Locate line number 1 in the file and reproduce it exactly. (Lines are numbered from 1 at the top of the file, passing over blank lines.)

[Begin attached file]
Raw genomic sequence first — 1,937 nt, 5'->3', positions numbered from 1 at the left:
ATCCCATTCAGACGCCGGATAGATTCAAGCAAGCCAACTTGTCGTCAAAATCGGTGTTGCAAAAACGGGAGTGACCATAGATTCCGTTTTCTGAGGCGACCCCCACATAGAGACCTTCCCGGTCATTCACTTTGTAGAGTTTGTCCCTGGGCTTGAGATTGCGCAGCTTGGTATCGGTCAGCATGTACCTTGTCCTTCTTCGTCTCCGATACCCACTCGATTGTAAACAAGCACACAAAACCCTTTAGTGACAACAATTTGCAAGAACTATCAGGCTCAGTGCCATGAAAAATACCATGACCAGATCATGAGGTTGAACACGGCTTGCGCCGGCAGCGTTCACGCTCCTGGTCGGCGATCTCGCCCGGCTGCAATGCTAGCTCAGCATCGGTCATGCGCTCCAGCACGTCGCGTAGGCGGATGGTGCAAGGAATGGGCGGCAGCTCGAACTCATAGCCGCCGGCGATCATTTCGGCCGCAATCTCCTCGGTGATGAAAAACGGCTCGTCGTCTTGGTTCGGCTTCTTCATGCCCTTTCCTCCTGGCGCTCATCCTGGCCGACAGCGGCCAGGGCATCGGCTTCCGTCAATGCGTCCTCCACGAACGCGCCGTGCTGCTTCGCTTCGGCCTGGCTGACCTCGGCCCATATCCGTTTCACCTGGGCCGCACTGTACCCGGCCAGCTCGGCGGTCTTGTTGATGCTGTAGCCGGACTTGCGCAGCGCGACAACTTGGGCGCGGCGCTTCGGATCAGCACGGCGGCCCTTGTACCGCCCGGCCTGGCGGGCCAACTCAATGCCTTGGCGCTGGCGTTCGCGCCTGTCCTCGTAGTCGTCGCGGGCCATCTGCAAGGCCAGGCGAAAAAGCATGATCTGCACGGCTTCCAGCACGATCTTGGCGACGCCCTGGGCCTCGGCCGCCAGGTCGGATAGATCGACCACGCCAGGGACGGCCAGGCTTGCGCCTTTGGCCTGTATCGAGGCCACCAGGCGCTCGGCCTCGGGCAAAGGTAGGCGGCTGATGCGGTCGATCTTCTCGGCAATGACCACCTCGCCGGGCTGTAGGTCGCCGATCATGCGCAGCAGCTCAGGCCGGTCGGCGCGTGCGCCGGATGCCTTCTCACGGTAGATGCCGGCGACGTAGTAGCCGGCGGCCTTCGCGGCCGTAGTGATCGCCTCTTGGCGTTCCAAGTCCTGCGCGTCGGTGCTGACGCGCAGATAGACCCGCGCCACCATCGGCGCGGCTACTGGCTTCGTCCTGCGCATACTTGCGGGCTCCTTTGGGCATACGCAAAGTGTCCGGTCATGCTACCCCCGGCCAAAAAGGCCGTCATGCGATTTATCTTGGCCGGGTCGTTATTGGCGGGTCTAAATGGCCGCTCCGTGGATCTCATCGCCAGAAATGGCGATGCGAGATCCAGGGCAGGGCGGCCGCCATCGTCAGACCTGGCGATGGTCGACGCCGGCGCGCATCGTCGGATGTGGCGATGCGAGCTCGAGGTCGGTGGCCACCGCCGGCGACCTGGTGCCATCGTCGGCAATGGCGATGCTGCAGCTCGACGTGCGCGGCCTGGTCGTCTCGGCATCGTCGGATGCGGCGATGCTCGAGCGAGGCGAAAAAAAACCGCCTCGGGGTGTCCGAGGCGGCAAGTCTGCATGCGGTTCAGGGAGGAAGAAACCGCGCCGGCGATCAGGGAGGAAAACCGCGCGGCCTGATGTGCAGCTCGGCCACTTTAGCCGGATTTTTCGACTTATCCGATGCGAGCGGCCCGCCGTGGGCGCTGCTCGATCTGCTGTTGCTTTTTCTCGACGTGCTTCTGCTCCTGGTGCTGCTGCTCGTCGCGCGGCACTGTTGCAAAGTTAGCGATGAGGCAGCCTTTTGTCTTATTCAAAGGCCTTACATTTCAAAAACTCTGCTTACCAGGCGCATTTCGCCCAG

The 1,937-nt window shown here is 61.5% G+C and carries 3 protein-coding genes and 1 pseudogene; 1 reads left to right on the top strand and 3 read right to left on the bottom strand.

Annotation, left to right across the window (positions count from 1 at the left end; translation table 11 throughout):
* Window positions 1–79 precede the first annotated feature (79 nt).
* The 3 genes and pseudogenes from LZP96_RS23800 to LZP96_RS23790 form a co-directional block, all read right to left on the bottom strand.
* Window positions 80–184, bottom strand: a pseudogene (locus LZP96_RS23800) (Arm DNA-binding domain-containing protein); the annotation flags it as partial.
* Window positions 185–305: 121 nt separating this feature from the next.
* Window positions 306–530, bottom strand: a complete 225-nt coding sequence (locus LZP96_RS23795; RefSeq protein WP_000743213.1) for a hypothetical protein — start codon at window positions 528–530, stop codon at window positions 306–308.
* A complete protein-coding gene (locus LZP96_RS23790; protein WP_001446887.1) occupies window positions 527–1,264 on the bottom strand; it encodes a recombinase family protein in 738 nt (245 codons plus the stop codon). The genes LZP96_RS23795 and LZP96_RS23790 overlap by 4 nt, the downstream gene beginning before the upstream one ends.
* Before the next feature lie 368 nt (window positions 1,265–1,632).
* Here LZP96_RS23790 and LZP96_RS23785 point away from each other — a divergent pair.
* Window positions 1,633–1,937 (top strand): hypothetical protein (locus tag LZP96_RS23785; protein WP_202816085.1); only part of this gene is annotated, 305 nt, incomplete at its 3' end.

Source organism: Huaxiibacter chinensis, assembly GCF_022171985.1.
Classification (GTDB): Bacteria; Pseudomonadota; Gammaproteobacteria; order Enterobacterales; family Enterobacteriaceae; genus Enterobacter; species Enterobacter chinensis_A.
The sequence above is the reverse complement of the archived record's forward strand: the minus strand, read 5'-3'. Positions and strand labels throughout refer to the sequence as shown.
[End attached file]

Raw genomic sequence first — 1,937 nt, 5'->3', positions numbered from 1 at the left: